BAKERSFIELD, Calif. (KERO) — With the school year beginning and COVID-19 cases on the rise, there are mixed reactions when it comes to returning to campus. But school officials say they're doing everything they can to ensure the health and safety of returning students.
“We’re all going to be jumping in and helping out where we can to support our students," said Kim Reynolds, Lead School Social Worker for the Kern High School District. "That’s obviously our main going is to make sure they’re supported and safe.”
School districts and the state legislature are all working to ensure the safety and return of students this school year. Officials saying a key goal for this year is not only bringing kids back, but keeping them back.
As per state guidelines, students, staff, and faculty must wear masks indoors on campus and on school buses. Masks are optional for everyone while outside.
For those students and families who don’t feel it is safe to return to campus due to health reasons, the state has mandated schools offer an independent study option. It is up to the individual districts to decide how the program will work.
“We’ll have conditions about engagement and making sure you and your student are engaged in daily instruction and outline a condition that if you are failing to come to class virtually or be a part of independent study," said Bakersfield City School District officials during a back to school town hall livestream.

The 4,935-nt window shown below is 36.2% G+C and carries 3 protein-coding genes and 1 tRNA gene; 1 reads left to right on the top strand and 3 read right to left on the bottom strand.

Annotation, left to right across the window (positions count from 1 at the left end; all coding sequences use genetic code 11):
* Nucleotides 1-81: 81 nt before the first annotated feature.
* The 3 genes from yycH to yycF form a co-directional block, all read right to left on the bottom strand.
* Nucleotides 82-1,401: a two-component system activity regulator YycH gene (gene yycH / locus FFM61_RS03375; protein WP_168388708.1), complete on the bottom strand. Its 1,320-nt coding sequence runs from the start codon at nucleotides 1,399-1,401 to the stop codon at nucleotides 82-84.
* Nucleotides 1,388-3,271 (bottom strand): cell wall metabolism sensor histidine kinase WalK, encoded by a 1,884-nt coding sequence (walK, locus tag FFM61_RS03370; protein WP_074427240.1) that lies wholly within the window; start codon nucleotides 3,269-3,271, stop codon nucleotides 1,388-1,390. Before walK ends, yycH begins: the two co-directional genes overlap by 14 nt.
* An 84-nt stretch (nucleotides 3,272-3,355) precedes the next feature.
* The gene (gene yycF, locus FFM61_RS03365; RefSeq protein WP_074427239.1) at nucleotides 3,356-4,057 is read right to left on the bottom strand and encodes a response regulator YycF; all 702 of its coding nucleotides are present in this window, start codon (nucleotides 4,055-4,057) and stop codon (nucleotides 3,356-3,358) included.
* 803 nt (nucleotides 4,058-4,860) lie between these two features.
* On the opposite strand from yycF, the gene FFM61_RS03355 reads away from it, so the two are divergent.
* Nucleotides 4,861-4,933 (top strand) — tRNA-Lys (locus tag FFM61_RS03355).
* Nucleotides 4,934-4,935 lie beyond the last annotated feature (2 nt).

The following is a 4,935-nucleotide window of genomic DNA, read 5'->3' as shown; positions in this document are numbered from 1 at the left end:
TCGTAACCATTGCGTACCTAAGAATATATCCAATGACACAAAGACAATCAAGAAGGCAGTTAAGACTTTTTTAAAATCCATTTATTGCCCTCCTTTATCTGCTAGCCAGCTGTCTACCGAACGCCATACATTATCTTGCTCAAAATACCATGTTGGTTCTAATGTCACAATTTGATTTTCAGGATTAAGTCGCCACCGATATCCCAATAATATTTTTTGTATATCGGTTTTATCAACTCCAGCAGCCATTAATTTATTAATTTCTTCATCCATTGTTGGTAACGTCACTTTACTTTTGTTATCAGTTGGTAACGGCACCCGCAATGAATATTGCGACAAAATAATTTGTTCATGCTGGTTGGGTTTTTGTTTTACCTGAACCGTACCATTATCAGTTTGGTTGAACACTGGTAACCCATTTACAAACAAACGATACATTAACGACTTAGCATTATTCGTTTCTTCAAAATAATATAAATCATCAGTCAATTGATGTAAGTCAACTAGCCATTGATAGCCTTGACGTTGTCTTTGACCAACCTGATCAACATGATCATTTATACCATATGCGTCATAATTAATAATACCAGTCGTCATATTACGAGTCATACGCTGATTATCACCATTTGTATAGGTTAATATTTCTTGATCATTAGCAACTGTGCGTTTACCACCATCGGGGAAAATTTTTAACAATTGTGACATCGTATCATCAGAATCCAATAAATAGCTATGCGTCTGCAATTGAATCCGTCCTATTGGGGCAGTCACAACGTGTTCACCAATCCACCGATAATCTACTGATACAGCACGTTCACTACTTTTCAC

However, some parents feel independent study methods aren't enough for students.
Lori Ann Wiley is a parent of three students in the Kern High School District. She said as a retired educator, she doesn't believe students can get what they need through independent study. She said she wishes the districts were offering zoom classes and distance learning like last year.
Reynolds said the KHSD is expecting some students will feel anxious about returning to school after a year of distance learning, and she's urging parents and teachers to monitor student behavior closely.
“Anxiety will be a little higher because those students who excelled in a virtual environment are going to have to come back and get into that routine again that they haven’t had for the past year and a half,” Reynolds said.
As an added layer of safety on top of wearing masks, school districts are also implementing facility needs such as updating HVAC systems for long-term ventilation for staff and students. School districts also have the option of partnering with the state to offer COVID-19 testing on site.
The KHSD said in an effort to keep kids in school, the California Department of Public Health will allow a modified quarantine, which means unvaccinated close contacts may continue to attend school after being exposed to COVID-19, if not displaying symptoms, continue to mask, and are tested twice a week during the quarantine period.
For more on back-to-school guidelines from the state, visit the Kern County Superintendent of Schools website. Parents are encouraged to reach out to their individual school districts for more information.